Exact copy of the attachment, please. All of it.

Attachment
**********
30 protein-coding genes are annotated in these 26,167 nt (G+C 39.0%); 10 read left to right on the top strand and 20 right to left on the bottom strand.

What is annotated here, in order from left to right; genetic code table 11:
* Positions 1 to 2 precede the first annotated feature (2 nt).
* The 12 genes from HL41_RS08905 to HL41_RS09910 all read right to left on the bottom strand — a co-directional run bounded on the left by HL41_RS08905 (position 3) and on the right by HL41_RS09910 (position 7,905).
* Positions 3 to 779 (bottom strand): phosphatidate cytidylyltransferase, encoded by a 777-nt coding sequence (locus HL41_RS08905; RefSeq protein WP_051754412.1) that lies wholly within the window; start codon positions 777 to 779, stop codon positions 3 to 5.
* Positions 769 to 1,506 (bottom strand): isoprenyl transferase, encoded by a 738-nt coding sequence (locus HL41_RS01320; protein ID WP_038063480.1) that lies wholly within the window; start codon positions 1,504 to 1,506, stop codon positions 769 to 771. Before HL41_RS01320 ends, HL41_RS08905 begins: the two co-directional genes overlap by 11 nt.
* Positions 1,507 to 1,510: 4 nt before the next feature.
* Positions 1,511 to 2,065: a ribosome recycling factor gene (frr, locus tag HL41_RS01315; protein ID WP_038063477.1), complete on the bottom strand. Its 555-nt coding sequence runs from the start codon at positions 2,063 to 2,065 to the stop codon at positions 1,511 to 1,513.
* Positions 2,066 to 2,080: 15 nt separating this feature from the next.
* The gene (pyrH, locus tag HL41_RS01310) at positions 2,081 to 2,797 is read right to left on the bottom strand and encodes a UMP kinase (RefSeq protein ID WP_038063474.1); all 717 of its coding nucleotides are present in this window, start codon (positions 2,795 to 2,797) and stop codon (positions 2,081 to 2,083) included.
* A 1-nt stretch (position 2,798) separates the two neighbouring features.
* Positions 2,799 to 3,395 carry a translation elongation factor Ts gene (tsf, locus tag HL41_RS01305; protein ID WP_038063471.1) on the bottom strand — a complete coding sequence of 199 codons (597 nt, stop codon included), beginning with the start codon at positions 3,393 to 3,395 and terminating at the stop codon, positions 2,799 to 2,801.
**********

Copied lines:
30 protein-coding genes are annotated in these 26,167 nt (G+C 39.0%); 10 read left to right on the top strand and 20 right to left on the bottom strand.

What is annotated here, in order from left to right; genetic code table 11:
* Positions 1 to 2 precede the first annotated feature (2 nt).
* The 12 genes from HL41_RS08905 to HL41_RS09910 all read right to left on the bottom strand — a co-directional run bounded on the left by HL41_RS08905 (position 3) and on the right by HL41_RS09910 (position 7,905).
* Positions 3 to 779 (bottom strand): phosphatidate cytidylyltransferase, encoded by a 777-nt coding sequence (locus HL41_RS08905; RefSeq protein WP_051754412.1) that lies wholly within the window; start codon positions 777 to 779, stop codon positions 3 to 5.
* Positions 769 to 1,506 (bottom strand): isoprenyl transferase, encoded by a 738-nt coding sequence (locus HL41_RS01320; protein ID WP_038063480.1) that lies wholly within the window; start codon positions 1,504 to 1,506, stop codon positions 769 to 771. Before HL41_RS01320 ends, HL41_RS08905 begins: the two co-directional genes overlap by 11 nt.
* Positions 1,507 to 1,510: 4 nt before the next feature.
* Positions 1,511 to 2,065: a ribosome recycling factor gene (frr, locus tag HL41_RS01315; protein ID WP_038063477.1), complete on the bottom strand. Its 555-nt coding sequence runs from the start codon at positions 2,063 to 2,065 to the stop codon at positions 1,511 to 1,513.
* Positions 2,066 to 2,080: 15 nt separating this feature from the next.
* The gene (pyrH, locus tag HL41_RS01310) at positions 2,081 to 2,797 is read right to left on the bottom strand and encodes a UMP kinase (RefSeq protein ID WP_038063474.1); all 717 of its coding nucleotides are present in this window, start codon (positions 2,795 to 2,797) and stop codon (positions 2,081 to 2,083) included.
* A 1-nt stretch (position 2,798) separates the two neighbouring features.
* Positions 2,799 to 3,395 carry a translation elongation factor Ts gene (tsf, locus tag HL41_RS01305; protein ID WP_038063471.1) on the bottom strand — a complete coding sequence of 199 codons (597 nt, stop codon included), beginning with the start codon at positions 3,393 to 3,395 and terminating at the stop codon, positions 2,799 to 2,801.